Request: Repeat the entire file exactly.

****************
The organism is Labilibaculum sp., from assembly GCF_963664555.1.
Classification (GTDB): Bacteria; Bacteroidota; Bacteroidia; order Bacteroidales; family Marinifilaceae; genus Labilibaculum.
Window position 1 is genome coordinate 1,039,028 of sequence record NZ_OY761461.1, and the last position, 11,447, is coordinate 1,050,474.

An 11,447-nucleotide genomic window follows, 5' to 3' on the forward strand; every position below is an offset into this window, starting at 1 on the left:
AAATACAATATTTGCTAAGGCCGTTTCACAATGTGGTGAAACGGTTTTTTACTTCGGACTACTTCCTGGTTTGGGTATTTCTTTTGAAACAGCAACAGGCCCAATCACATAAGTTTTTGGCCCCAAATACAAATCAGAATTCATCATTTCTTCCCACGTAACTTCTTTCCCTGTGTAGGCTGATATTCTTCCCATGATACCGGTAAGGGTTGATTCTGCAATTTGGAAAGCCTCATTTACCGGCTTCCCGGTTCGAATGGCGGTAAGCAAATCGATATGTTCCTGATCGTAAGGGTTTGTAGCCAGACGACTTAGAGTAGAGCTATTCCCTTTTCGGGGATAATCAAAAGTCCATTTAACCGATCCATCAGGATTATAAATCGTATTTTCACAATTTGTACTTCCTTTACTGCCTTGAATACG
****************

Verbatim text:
The organism is Labilibaculum sp., from assembly GCF_963664555.1.
Classification (GTDB): Bacteria; Bacteroidota; Bacteroidia; order Bacteroidales; family Marinifilaceae; genus Labilibaculum.
Window position 1 is genome coordinate 1,039,028 of sequence record NZ_OY761461.1, and the last position, 11,447, is coordinate 1,050,474.

An 11,447-nucleotide genomic window follows, 5' to 3' on the forward strand; every position below is an offset into this window, starting at 1 on the left:
AAATACAATATTTGCTAAGGCCGTTTCACAATGTGGTGAAACGGTTTTTTACTTCGGACTACTTCCTGGTTTGGGTATTTCTTTTGAAACAGCAACAGGCCCAATCACATAAGTTTTTGGCCCCAAATACAAATCAGAATTCATCATTTCTTCCCACGTAACTTCTTTCCCTGTGTAGGCTGATATTCTTCCCATGATACCGGTAAGGGTTGATTCTGCAATTTGGAAAGCCTCATTTACCGGCTTCCCGGTTCGAATGGCGGTAAGCAAATCGATATGTTCCTGATCGTAAGGGTTTGTAGCCAGACGACTTAGAGTAGAGCTATTCCCTTTTCGGGGATAATCAAAAGTCCATTTAACCGATCCATCAGGATTATAAATCGTATTTTCACAATTTGTACTTCCTTTACTGCCTTGAATACG